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Trigonometric functions

Lesson 3 Precalculus Online

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Lesson 3: Trigonometric Functions Topic 3: Reference Angles Examples : Find the reference angle for each angle. 1. Find the reference angle for 218?. Find the positive acute angle made by the terminal side of the angle and the x-axis: The reference angle for 218? is 218? - 180? = 38? 2. Find the reference angle for 1387 ? First find a coterminal angle between 0? and 360?. Divide 1387 by 360 to get a quotient of about 3.9. So subtract 360 three times. 1387? ? 3(360? ) = 307?. The reference angle for 307 ? is 360? ? 307? = 53? 360? ? 307? = 53? 3. Find the reference angle for -237? Find a coterminal positive angle by adding 360?: -237? + 360? = 123? The reference angle for 123? is 180? - 123? = 57?. 180 ? ? 123 ? = 57 ? 180? ? 123? = 57? Practice

Trig functions

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Review : Trig Functions The intent of this section is to remind you of some of the more important (from a Calculus standpoint?) topics from a trig class. One of the most important (but not the first) of these topics will be how to use the unit circle. We will actually leave the most important topic to the next section. First let?s start with the six trig functions and how they relate to each other. Recall as well that all the trig functions can be defined in terms of a right triangle. From this right triangle we get the following definitions of the six trig functions. Remembering both the relationship between all six of the trig functions and their right triangle definitions will be useful in this course on occasion.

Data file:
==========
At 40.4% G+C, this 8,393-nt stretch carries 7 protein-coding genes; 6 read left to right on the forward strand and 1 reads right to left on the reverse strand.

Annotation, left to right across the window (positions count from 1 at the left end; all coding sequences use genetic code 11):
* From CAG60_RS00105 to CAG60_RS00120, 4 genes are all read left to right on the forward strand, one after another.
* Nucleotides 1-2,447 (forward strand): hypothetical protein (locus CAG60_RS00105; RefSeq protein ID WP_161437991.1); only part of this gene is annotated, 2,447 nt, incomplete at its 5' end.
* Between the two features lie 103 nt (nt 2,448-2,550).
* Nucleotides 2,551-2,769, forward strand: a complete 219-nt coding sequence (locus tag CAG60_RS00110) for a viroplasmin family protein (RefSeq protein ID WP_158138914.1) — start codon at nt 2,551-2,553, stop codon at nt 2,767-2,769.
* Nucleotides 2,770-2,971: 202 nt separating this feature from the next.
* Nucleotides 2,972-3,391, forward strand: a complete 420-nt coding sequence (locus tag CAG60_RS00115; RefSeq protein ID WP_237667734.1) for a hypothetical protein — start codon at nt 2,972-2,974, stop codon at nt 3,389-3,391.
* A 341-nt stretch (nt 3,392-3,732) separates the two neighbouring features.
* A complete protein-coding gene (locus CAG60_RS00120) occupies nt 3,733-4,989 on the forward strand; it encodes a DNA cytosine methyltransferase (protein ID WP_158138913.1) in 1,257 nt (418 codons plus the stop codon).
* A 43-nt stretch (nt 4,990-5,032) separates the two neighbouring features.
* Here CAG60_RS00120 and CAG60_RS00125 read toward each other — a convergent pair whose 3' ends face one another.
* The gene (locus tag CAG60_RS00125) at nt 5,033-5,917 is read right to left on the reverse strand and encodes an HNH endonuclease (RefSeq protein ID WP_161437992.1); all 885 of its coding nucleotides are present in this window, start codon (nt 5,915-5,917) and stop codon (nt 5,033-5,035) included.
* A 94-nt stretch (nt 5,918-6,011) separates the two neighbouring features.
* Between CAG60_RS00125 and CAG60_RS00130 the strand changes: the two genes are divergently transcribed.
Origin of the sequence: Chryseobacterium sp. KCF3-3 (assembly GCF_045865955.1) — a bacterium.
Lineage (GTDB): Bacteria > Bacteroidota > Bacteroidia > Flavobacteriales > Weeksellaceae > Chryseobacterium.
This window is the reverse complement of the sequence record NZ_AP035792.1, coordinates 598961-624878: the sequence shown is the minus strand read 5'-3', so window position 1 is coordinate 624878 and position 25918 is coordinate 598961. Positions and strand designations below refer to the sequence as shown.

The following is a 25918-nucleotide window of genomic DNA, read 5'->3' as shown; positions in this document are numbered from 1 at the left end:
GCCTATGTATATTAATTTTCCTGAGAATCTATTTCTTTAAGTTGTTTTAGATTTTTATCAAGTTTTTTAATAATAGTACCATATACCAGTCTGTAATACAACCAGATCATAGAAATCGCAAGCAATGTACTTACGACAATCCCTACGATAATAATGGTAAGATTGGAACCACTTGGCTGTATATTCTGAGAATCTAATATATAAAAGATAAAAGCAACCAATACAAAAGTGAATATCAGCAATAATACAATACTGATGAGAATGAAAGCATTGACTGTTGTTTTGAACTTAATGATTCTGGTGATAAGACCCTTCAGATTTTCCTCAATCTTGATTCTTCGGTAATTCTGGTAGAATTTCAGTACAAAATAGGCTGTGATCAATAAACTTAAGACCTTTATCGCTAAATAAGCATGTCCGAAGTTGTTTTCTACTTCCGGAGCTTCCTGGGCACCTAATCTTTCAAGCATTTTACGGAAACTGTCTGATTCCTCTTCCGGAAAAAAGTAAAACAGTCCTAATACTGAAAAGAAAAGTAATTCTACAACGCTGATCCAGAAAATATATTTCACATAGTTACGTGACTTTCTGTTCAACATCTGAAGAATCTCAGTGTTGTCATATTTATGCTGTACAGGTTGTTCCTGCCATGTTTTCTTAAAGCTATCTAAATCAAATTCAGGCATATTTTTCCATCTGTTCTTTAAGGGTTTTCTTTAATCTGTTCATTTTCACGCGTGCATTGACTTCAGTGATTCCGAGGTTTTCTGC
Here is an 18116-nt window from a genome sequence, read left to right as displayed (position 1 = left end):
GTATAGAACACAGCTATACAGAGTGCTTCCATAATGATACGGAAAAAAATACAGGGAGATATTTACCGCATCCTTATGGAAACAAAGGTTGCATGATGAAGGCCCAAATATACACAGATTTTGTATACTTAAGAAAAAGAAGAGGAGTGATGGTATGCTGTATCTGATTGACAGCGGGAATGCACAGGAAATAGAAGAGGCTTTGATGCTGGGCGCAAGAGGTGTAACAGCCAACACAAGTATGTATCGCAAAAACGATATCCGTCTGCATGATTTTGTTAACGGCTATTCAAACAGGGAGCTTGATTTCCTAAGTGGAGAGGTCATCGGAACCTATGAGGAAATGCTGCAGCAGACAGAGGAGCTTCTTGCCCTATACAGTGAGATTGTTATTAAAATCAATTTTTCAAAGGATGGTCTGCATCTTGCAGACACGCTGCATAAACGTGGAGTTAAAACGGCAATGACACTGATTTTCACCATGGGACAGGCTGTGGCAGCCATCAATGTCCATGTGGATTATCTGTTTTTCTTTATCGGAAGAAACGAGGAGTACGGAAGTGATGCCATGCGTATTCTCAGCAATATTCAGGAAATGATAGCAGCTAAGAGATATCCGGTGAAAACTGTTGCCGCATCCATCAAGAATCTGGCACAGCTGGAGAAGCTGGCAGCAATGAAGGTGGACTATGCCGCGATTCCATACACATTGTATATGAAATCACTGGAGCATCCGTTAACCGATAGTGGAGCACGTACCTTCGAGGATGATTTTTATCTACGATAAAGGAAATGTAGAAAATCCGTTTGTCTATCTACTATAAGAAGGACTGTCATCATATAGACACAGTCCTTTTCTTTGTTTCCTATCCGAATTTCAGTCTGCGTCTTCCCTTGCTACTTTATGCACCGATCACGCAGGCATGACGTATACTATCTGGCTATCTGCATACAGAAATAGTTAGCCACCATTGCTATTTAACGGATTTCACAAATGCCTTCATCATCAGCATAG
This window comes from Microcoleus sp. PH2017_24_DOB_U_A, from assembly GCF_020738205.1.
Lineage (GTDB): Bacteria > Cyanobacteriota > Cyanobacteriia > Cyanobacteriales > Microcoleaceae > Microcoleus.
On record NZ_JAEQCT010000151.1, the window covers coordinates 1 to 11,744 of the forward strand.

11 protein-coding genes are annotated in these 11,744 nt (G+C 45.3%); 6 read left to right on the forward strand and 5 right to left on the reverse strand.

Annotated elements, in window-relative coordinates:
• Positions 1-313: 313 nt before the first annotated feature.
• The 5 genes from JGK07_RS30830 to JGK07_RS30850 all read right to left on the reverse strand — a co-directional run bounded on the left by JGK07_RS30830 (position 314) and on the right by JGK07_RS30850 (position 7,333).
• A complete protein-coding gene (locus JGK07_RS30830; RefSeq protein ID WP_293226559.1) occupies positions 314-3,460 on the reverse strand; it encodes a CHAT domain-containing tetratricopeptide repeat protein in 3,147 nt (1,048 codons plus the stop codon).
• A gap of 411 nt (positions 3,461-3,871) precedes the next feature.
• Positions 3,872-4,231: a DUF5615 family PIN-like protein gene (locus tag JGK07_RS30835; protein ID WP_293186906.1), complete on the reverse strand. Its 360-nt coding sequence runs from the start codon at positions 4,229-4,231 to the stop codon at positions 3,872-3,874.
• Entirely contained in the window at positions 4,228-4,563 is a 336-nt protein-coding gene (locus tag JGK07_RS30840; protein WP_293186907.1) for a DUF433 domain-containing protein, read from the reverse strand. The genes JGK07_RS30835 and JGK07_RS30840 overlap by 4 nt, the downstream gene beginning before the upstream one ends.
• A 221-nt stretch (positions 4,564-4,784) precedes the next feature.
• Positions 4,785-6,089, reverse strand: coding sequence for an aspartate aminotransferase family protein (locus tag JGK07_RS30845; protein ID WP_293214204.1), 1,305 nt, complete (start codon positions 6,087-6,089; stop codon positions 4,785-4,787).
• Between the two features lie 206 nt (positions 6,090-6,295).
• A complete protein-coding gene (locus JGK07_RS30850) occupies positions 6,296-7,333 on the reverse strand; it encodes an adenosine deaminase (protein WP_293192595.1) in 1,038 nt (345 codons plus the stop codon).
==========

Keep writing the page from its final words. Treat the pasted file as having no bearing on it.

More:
Trig Functions Chapter 1.2

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Copyright ? 2009 Pearson Addison-Wesley 1.2-* 1 Trigonometric Functions Copyright ? 2009 Pearson Addison-Wesley Copyright ? 2009 Pearson Addison-Wesley 1.2-* 1.1 Angles 1.2 Angle Relationships and Similar Triangles 1.3 Trigonometric Functions 1.4 Using the Definitions of the Trigonometric Functions 1 Trigonometric Functions Copyright ? 2009 Pearson Addison-Wesley Copyright ? 2009 Pearson Addison-Wesley 1.1-* 1.2-* Angle Relationships and Similar Triangles 1.2 Geometric Properties ? Triangles Copyright ? 2009 Pearson Addison-Wesley 1.1-* Copyright ? 2009 Pearson Addison-Wesley 1.1-* 1.2-* Vertical Angles The pair of angles NMP and RMQ are vertical angles. Vertical angles have equal measures. Copyright ? 2009 Pearson Addison-Wesley 1.1-*

Easy way to remember the positives and negatives of the trigonometric functions on a graph

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All you have to remember is " All Students Take Calculus" Stating from the first quad, its A for I, S for II, T for III, and C for IV. the acronyms stand for which of the functions are positive. A stands for all, all the functions are positive S stands for Sin, Only sin and csc are positive, rest are negative T stands for Tan, Only tan and cot are positive, rest are negative C stands for Cos, Only cos and sec are positive, rest are negative

Trigonometry Reference Chart

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The unit circle is a commonly used tool in trigonometry because it helps the user to remember the special angles and their trigonometric functions. The unit circle is a circle drawn with its center at the origin of a graph(0,0), and with a radius of 1. All angles are measured starting from the x-axis in quadrant one and may go around the unit circle any number of degrees. Points on the outside of the circle that are in line with the terminal (ending) sides of the angles are very useful to know, as they give the trigonometric function of the angle through their coordinants. The format is (cos, sin). Note that in trigonometry, an angle can be of any size, positive or negative. An angle larger than 360º means that you have gone round the circle more than once.

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